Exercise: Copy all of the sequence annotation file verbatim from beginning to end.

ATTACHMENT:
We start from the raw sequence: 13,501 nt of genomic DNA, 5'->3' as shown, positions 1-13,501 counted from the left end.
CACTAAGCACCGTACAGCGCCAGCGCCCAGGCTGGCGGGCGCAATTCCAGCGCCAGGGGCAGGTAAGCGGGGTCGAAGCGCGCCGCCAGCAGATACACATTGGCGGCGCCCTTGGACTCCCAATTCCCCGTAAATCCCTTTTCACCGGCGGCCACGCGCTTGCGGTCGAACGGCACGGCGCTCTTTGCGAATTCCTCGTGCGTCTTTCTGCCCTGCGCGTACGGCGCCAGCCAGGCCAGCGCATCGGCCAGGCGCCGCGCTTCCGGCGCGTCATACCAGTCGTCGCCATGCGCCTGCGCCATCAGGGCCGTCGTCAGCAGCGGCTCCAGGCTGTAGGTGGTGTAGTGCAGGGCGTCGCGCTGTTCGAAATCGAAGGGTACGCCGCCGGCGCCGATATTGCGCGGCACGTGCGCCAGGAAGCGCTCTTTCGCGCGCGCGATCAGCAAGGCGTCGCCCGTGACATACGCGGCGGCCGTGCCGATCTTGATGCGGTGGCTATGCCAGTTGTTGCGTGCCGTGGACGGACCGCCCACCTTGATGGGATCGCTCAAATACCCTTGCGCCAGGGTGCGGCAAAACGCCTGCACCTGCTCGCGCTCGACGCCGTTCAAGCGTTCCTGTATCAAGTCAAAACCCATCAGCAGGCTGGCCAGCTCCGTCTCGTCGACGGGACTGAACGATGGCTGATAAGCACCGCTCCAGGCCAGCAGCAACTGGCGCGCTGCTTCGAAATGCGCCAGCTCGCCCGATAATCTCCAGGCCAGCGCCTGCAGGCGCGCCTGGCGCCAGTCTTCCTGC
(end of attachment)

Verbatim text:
We start from the raw sequence: 13,501 nt of genomic DNA, 5'->3' as shown, positions 1-13,501 counted from the left end.
CACTAAGCACCGTACAGCGCCAGCGCCCAGGCTGGCGGGCGCAATTCCAGCGCCAGGGGCAGGTAAGCGGGGTCGAAGCGCGCCGCCAGCAGATACACATTGGCGGCGCCCTTGGACTCCCAATTCCCCGTAAATCCCTTTTCACCGGCGGCCACGCGCTTGCGGTCGAACGGCACGGCGCTCTTTGCGAATTCCTCGTGCGTCTTTCTGCCCTGCGCGTACGGCGCCAGCCAGGCCAGCGCATCGGCCAGGCGCCGCGCTTCCGGCGCGTCATACCAGTCGTCGCCATGCGCCTGCGCCATCAGGGCCGTCGTCAGCAGCGGCTCCAGGCTGTAGGTGGTGTAGTGCAGGGCGTCGCGCTGTTCGAAATCGAAGGGTACGCCGCCGGCGCCGATATTGCGCGGCACGTGCGCCAGGAAGCGCTCTTTCGCGCGCGCGATCAGCAAGGCGTCGCCCGTGACATACGCGGCGGCCGTGCCGATCTTGATGCGGTGGCTATGCCAGTTGTTGCGTGCCGTGGACGGACCGCCCACCTTGATGGGATCGCTCAAATACCCTTGCGCCAGGGTGCGGCAAAACGCCTGCACCTGCTCGCGCTCGACGCCGTTCAAGCGTTCCTGTATCAAGTCAAAACCCATCAGCAGGCTGGCCAGCTCCGTCTCGTCGACGGGACTGAACGATGGCTGATAAGCACCGCTCCAGGCCAGCAGCAACTGGCGCGCTGCTTCGAAATGCGCCAGCTCGCCCGATAATCTCCAGGCCAGCGCCTGCAGGCGCGCCTGGCGCCAGTCTTCCTGC